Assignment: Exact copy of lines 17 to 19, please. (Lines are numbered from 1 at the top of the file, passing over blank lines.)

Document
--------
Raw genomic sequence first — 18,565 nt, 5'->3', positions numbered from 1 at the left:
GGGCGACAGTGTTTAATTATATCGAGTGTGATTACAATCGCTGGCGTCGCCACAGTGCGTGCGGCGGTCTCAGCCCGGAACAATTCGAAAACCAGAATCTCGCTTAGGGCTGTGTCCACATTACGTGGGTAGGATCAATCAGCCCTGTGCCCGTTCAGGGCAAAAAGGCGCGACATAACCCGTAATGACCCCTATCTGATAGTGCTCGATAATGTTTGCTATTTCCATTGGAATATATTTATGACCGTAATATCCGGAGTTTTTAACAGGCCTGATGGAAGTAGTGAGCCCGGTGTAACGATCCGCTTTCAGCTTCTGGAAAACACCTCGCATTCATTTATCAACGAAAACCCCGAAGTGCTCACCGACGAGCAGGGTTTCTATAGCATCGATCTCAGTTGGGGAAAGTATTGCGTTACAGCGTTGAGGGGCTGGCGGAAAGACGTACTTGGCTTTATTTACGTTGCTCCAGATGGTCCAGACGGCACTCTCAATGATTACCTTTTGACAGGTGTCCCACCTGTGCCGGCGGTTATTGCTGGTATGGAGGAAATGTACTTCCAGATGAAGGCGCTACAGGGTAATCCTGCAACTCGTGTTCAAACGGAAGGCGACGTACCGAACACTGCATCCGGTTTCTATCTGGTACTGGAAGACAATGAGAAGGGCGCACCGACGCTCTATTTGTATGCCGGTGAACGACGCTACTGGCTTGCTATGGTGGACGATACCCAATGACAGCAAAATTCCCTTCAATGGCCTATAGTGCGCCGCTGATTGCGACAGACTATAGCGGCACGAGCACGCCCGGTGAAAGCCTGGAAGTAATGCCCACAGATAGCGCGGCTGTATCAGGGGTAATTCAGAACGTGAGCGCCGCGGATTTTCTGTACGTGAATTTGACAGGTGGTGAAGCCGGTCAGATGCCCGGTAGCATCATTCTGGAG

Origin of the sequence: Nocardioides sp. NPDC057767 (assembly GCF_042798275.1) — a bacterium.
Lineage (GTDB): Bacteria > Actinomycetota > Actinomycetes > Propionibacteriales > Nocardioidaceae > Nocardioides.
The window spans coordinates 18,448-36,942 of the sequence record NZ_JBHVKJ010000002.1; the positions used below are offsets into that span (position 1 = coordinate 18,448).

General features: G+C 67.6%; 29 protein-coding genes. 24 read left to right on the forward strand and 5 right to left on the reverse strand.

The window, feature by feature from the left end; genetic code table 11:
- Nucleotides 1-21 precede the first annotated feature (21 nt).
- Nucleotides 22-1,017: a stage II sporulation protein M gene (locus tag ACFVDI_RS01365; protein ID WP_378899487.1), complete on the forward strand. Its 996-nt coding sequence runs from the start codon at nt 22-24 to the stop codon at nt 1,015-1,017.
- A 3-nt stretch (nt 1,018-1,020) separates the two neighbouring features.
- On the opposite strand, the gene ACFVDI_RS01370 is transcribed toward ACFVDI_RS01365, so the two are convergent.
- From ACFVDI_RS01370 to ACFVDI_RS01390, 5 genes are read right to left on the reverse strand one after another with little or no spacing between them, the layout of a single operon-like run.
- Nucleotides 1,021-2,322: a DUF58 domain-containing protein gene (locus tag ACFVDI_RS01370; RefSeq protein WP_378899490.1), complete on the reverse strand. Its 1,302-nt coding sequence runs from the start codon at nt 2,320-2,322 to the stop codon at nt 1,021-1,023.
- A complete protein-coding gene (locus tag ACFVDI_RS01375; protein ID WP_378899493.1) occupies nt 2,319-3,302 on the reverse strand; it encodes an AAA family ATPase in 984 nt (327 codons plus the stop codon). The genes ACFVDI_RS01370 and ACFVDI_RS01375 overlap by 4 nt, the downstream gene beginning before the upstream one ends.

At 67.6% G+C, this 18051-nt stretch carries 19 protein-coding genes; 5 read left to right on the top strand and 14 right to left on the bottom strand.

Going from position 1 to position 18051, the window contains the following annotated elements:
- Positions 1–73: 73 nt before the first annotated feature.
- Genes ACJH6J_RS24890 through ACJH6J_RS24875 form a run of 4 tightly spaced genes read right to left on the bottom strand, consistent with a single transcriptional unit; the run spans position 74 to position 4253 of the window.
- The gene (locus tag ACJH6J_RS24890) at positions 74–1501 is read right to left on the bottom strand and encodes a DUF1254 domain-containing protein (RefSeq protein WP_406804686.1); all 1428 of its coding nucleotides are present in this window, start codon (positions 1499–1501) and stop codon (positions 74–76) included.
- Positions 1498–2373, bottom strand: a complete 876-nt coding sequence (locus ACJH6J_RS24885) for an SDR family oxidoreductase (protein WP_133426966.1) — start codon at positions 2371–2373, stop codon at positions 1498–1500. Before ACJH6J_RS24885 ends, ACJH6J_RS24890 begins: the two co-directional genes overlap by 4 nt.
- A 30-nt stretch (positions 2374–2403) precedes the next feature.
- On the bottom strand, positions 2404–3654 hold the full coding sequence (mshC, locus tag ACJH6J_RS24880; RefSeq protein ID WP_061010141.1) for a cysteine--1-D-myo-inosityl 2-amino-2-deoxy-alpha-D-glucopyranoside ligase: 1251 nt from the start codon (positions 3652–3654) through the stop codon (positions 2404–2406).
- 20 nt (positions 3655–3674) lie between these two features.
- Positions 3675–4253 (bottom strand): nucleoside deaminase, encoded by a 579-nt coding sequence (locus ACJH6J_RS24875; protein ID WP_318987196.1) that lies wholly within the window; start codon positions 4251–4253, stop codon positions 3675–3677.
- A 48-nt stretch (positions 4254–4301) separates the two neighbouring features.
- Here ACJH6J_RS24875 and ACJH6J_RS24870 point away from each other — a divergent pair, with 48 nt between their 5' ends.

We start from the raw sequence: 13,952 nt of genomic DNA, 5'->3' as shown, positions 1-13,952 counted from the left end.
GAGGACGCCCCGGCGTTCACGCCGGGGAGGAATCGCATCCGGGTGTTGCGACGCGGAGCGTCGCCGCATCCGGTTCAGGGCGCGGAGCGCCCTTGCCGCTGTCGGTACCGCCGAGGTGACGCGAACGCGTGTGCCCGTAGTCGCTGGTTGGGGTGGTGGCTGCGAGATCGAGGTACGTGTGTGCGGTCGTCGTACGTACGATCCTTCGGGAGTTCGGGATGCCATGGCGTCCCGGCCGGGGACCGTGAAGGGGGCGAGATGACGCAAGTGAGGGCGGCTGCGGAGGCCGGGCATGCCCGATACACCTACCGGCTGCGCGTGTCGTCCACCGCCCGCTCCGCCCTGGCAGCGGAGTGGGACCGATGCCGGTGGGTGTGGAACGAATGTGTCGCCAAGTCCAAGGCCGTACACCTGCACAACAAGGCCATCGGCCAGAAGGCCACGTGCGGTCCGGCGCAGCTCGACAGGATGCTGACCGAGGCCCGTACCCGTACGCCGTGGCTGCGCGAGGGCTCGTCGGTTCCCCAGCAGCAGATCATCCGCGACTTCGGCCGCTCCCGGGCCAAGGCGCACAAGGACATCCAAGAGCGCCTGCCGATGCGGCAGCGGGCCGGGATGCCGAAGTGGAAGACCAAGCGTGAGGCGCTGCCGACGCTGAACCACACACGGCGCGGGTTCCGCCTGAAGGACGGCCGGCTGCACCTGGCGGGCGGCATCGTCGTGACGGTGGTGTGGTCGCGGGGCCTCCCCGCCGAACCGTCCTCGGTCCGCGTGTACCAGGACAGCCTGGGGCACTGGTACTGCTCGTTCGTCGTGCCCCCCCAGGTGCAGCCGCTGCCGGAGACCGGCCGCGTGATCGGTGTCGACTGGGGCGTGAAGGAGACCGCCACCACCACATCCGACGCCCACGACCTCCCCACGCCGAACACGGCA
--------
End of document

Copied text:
- Positions 1–73: 73 nt before the first annotated feature.
- Genes ACJH6J_RS24890 through ACJH6J_RS24875 form a run of 4 tightly spaced genes read right to left on the bottom strand, consistent with a single transcriptional unit; the run spans position 74 to position 4253 of the window.
- The gene (locus tag ACJH6J_RS24890) at positions 74–1501 is read right to left on the bottom strand and encodes a DUF1254 domain-containing protein (RefSeq protein WP_406804686.1); all 1428 of its coding nucleotides are present in this window, start codon (positions 1499–1501) and stop codon (positions 74–76) included.